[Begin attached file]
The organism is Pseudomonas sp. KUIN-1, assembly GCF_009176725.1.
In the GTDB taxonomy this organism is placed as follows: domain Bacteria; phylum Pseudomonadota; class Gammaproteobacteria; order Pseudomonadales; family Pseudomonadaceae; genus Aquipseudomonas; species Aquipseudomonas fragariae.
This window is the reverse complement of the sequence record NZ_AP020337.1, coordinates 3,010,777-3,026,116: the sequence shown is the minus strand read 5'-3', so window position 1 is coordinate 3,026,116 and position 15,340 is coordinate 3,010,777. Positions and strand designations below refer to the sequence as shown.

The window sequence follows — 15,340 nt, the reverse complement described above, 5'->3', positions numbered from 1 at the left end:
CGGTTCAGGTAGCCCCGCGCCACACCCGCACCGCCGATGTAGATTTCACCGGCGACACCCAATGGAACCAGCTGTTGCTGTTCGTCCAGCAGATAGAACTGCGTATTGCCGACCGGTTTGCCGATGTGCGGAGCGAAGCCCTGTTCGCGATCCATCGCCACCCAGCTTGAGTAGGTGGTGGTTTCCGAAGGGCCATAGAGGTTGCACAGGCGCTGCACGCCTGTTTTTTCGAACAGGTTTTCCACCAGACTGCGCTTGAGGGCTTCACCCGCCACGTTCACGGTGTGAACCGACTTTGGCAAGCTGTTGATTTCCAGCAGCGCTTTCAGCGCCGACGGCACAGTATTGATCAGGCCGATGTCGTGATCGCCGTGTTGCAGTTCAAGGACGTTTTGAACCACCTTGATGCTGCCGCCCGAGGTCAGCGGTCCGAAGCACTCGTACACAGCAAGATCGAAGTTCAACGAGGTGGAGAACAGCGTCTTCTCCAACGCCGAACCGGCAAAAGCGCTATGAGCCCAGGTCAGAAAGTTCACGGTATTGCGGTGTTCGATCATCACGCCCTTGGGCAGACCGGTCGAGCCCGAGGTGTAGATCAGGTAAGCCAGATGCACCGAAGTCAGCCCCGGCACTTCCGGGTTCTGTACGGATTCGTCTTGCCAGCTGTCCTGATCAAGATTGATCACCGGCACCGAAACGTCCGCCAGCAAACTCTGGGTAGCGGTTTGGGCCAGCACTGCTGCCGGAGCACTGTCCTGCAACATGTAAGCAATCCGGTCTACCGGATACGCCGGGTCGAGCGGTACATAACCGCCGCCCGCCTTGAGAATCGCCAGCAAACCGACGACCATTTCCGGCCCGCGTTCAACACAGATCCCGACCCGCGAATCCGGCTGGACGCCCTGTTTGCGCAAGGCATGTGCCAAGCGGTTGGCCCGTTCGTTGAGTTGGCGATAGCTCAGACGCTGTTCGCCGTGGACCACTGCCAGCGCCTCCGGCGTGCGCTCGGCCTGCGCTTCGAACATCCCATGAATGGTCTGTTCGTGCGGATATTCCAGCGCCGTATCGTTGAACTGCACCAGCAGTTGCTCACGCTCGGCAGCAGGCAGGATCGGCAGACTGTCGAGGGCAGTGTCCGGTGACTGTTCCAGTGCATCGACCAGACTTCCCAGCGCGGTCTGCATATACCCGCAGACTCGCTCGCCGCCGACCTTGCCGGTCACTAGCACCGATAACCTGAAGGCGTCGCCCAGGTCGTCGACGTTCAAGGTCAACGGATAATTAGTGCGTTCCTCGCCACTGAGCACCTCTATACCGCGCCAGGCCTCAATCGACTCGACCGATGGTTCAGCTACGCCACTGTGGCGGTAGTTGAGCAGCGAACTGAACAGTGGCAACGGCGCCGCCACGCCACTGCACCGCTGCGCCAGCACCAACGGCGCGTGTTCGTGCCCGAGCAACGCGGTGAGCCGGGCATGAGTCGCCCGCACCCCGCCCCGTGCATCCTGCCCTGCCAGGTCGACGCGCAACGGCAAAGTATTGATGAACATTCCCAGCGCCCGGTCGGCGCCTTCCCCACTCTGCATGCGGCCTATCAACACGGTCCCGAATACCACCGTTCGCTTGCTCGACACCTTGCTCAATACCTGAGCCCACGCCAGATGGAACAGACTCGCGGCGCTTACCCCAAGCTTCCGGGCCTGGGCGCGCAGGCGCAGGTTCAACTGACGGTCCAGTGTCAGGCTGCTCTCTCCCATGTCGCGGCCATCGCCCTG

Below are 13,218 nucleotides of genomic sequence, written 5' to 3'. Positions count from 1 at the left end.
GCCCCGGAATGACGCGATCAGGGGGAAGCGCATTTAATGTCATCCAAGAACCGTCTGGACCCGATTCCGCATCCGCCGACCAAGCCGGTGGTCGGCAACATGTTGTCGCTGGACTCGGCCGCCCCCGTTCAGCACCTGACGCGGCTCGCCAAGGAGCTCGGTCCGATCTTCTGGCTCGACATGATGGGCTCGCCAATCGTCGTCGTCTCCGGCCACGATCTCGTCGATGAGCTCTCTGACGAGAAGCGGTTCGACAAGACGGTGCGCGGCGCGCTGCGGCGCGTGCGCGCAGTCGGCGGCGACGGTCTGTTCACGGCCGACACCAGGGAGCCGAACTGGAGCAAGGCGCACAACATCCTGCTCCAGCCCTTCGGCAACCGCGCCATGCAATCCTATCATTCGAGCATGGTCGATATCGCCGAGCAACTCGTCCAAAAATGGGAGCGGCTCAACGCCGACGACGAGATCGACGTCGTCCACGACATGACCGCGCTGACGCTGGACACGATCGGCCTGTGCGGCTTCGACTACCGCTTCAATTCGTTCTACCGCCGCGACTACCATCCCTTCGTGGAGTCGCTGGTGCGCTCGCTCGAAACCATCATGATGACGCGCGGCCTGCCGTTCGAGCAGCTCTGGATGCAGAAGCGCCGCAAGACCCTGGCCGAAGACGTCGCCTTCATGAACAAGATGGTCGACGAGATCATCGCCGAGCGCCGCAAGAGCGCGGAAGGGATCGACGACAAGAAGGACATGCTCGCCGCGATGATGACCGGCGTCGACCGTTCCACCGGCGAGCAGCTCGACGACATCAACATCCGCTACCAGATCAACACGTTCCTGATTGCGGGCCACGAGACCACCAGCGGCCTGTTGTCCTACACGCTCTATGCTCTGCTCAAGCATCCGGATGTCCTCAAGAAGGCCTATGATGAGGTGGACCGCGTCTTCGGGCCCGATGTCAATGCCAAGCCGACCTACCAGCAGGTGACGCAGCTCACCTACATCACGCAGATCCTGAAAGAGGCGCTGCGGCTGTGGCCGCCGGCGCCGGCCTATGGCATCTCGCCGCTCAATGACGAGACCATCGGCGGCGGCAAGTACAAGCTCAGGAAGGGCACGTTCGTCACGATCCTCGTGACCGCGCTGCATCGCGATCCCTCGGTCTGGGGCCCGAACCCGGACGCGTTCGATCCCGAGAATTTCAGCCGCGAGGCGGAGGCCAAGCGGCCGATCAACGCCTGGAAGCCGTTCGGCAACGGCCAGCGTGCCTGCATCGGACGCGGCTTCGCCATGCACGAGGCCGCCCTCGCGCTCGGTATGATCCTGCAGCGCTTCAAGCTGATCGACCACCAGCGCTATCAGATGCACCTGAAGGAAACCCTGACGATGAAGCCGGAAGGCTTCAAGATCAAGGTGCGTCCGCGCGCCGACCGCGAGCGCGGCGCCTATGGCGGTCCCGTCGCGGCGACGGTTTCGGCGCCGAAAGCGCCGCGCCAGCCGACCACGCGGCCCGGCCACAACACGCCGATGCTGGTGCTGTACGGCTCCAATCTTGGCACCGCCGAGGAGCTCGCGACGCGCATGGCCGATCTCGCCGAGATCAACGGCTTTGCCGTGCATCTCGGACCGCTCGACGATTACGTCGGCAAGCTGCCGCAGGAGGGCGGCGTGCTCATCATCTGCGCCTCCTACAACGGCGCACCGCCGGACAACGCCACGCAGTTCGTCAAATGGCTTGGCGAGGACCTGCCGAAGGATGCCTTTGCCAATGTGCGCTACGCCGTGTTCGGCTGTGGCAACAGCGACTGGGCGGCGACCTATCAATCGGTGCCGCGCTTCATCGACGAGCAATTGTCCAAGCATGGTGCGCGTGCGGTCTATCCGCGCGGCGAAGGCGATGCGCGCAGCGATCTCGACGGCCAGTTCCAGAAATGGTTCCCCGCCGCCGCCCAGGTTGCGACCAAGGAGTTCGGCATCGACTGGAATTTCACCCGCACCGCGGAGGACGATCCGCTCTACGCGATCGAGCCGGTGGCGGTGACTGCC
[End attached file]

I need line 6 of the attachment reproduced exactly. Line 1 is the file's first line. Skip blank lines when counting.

Below are 13,218 nucleotides of genomic sequence, written 5' to 3'. Positions count from 1 at the left end.